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Ever since Google announced that it's complying with the European Commission's "right to be forgotten" ruling, it's been inundated with requests to take down all sorts of search results. Many of those sought to bury negative reviews or write-ups, but in this particular case, the search result Google took down was neither negative nor damaging. In fact, it used to lead to a five-year-old article published on Worcester News, which called the piece's subject (an artist by the name of Dan Roach) "excellent" and "very talented." That's right -- you can apparently ask Google to remove anything from its results pages in the European Union, even if it's not dangerous or offensive... and maybe even if it's helpful to some people. Worcester News editor Peter John was so dismayed by what happened, that he called it "the most absurd and silly piece of censorship" when he talked to The Guardian.

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The debate over the appropriateness of the Washington Redskins' name has been raging for what seems like ages now, and even homegrown e-commerce operations are feeling the effects. Consider Etsy, for instance. The fast-growing purveyor of neat and offbeat products recently updated its policies to ban the sale of any merch with the Redskins' name or logo. Washington's trademark burgundy and gold are still in the clear, as is the word "Washington" itself... and that's about it. Etsy has already started reaching out to sellers whose wares run afoul of the new rule, but it'll probably be a while before the site is fully purged. Just take a look: here's still plenty of seemingly verboten Redskins-branded swag to be found on Etsy at this point, while sellers of more innocuous wares (like a HTTR "Hail to the Redskins" wristband that doesn't actually say "Redskins") are being told they're out of luck. It's possible that the furor over the Redskins name could come to a close soon - NFL commissioner Roger Goodell threw his support behind Redskins' owner Daniel Snyder, but his tenure might not last much longer as a result of his handling of Ray Rice's domestic abuse controversy.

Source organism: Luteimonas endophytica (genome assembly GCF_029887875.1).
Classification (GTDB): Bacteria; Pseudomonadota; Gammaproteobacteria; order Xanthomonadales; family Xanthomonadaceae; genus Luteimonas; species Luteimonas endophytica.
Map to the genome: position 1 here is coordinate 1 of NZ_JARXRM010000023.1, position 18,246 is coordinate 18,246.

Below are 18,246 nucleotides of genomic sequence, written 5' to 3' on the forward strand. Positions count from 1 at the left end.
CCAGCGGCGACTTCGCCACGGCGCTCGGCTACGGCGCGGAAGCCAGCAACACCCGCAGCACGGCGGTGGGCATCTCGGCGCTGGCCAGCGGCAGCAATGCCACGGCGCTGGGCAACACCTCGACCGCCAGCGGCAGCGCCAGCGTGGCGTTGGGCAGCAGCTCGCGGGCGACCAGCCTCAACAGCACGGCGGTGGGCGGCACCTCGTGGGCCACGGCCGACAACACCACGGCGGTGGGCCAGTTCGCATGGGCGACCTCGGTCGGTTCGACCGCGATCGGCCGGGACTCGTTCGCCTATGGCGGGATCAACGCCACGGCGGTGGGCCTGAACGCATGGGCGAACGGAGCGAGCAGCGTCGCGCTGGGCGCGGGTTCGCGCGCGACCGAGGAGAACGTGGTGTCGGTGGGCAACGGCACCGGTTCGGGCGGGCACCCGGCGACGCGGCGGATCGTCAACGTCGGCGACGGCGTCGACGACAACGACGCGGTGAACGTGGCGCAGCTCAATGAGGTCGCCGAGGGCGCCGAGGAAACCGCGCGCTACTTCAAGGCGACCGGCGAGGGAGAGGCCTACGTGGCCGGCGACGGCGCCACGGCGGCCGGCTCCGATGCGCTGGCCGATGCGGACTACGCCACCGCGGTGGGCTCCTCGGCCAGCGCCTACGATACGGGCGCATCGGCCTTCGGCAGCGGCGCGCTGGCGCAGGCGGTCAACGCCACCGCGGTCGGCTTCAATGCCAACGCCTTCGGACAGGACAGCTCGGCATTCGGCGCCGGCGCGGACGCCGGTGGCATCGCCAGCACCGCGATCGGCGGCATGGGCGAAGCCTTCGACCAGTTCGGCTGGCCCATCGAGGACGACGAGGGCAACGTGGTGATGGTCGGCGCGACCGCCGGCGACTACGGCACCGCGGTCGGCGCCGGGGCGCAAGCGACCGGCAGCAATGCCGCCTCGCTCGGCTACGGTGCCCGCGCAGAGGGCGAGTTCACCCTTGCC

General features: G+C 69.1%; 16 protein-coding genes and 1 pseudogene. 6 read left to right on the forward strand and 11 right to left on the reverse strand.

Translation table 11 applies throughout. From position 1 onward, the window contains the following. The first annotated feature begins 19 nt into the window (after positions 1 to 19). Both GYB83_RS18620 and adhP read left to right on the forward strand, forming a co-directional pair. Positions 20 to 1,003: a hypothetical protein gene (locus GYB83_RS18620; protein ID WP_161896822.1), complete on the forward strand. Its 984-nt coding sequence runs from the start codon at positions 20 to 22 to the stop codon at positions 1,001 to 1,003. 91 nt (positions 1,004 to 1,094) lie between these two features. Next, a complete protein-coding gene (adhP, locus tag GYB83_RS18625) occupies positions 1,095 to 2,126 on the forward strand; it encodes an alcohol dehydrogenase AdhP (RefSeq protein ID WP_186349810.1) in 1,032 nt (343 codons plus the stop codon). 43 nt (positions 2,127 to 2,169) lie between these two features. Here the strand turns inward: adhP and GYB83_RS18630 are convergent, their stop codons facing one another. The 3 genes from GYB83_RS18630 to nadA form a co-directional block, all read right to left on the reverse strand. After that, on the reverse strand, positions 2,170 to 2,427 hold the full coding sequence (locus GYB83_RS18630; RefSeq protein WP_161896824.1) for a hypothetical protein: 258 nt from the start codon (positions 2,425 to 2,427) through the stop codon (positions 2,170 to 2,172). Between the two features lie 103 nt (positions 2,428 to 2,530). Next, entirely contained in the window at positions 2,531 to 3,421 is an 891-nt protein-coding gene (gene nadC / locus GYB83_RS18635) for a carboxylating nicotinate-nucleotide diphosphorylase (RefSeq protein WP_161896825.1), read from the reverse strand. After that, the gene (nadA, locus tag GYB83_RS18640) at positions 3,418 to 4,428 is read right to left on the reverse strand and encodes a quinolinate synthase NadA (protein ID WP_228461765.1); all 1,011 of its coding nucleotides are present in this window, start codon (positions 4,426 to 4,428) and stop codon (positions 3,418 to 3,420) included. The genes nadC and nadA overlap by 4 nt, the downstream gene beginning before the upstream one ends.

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I first cut my teeth on a Nikon D40, but I've spent the past few years picking the up basics of photography with a handful of Canon SLRs. I'm not great by any stretch, but I've got just enough experience under my belt that I'm itching to trade in my more basic gear for something with a bit more oomph... which makes me the sort of person Nikon had in mind when it started putting together its new D750. We've covered the basics here, but let's dig a little more into what it's like to use the thing.

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Happy Sunday, and welcome to another edition of Feedback Loop! By now, you're probably sick of hearing about the Apple Watch. Thankfully, though, our community members have some great discussions for you this week. To kick things off, we're talking about the implications Microsoft's potential purchase of developer Mojang could have on the indie community favorite Minecraft. Once you're done kvetching over Microsoft's latest pursuit, let us know which apps help keep your busy life on task and whether or not you're happy with the current selection of smart lock solutions.